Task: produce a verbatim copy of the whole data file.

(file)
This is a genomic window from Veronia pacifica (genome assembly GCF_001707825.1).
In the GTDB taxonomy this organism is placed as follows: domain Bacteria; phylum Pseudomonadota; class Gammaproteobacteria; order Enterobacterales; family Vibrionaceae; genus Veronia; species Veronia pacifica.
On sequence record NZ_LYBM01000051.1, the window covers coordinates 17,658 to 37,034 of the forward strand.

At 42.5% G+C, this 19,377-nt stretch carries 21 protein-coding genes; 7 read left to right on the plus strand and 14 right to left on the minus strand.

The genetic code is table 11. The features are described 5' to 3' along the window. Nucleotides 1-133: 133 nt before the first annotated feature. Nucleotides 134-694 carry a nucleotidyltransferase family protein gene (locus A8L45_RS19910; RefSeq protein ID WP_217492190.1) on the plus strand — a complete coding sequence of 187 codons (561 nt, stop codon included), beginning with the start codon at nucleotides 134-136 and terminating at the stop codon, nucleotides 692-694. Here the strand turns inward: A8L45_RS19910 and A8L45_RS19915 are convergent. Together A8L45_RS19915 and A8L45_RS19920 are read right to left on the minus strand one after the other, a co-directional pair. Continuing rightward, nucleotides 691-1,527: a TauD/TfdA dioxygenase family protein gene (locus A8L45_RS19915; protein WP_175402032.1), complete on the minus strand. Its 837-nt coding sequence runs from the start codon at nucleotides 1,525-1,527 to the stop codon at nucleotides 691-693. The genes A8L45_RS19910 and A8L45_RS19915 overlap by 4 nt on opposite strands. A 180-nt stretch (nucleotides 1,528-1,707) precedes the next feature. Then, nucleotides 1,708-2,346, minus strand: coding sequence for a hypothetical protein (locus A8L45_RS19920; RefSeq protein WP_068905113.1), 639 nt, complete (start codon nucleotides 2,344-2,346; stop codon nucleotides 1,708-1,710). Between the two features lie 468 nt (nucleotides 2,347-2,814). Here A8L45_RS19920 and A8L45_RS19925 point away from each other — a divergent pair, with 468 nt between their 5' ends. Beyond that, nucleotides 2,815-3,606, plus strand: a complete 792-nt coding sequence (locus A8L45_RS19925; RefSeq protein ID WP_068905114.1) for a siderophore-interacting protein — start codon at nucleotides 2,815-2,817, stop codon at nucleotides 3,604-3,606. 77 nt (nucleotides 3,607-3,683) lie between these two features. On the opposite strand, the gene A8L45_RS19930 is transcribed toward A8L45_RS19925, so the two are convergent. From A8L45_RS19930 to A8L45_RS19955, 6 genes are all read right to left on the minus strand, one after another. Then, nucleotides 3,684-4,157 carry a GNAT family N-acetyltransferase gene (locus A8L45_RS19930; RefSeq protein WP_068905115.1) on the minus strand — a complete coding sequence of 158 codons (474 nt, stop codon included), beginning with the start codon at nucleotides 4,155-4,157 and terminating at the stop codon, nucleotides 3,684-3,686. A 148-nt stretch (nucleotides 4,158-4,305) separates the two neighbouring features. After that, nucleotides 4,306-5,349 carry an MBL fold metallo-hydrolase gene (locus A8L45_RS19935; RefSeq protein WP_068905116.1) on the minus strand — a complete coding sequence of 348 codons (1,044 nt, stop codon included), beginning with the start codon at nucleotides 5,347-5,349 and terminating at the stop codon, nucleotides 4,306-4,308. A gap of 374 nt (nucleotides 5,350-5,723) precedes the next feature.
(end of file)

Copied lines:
This is a genomic window from Veronia pacifica (genome assembly GCF_001707825.1).
In the GTDB taxonomy this organism is placed as follows: domain Bacteria; phylum Pseudomonadota; class Gammaproteobacteria; order Enterobacterales; family Vibrionaceae; genus Veronia; species Veronia pacifica.
On sequence record NZ_LYBM01000051.1, the window covers coordinates 17,658 to 37,034 of the forward strand.

At 42.5% G+C, this 19,377-nt stretch carries 21 protein-coding genes; 7 read left to right on the plus strand and 14 right to left on the minus strand.

The genetic code is table 11. The features are described 5' to 3' along the window. Nucleotides 1-133: 133 nt before the first annotated feature. Nucleotides 134-694 carry a nucleotidyltransferase family protein gene (locus A8L45_RS19910; RefSeq protein ID WP_217492190.1) on the plus strand — a complete coding sequence of 187 codons (561 nt, stop codon included), beginning with the start codon at nucleotides 134-136 and terminating at the stop codon, nucleotides 692-694. Here the strand turns inward: A8L45_RS19910 and A8L45_RS19915 are convergent. Together A8L45_RS19915 and A8L45_RS19920 are read right to left on the minus strand one after the other, a co-directional pair. Continuing rightward, nucleotides 691-1,527: a TauD/TfdA dioxygenase family protein gene (locus A8L45_RS19915; protein WP_175402032.1), complete on the minus strand. Its 837-nt coding sequence runs from the start codon at nucleotides 1,525-1,527 to the stop codon at nucleotides 691-693. The genes A8L45_RS19910 and A8L45_RS19915 overlap by 4 nt on opposite strands. A 180-nt stretch (nucleotides 1,528-1,707) precedes the next feature. Then, nucleotides 1,708-2,346, minus strand: coding sequence for a hypothetical protein (locus A8L45_RS19920; RefSeq protein WP_068905113.1), 639 nt, complete (start codon nucleotides 2,344-2,346; stop codon nucleotides 1,708-1,710). Between the two features lie 468 nt (nucleotides 2,347-2,814). Here A8L45_RS19920 and A8L45_RS19925 point away from each other — a divergent pair, with 468 nt between their 5' ends. Beyond that, nucleotides 2,815-3,606, plus strand: a complete 792-nt coding sequence (locus A8L45_RS19925; RefSeq protein ID WP_068905114.1) for a siderophore-interacting protein — start codon at nucleotides 2,815-2,817, stop codon at nucleotides 3,604-3,606. 77 nt (nucleotides 3,607-3,683) lie between these two features. On the opposite strand, the gene A8L45_RS19930 is transcribed toward A8L45_RS19925, so the two are convergent. From A8L45_RS19930 to A8L45_RS19955, 6 genes are all read right to left on the minus strand, one after another. Then, nucleotides 3,684-4,157 carry a GNAT family N-acetyltransferase gene (locus A8L45_RS19930; RefSeq protein WP_068905115.1) on the minus strand — a complete coding sequence of 158 codons (474 nt, stop codon included), beginning with the start codon at nucleotides 4,155-4,157 and terminating at the stop codon, nucleotides 3,684-3,686. A 148-nt stretch (nucleotides 4,158-4,305) separates the two neighbouring features. After that, nucleotides 4,306-5,349 carry an MBL fold metallo-hydrolase gene (locus A8L45_RS19935; RefSeq protein WP_068905116.1) on the minus strand — a complete coding sequence of 348 codons (1,044 nt, stop codon included), beginning with the start codon at nucleotides 5,347-5,349 and terminating at the stop codon, nucleotides 4,306-4,308. A gap of 374 nt (nucleotides 5,350-5,723) precedes the next feature.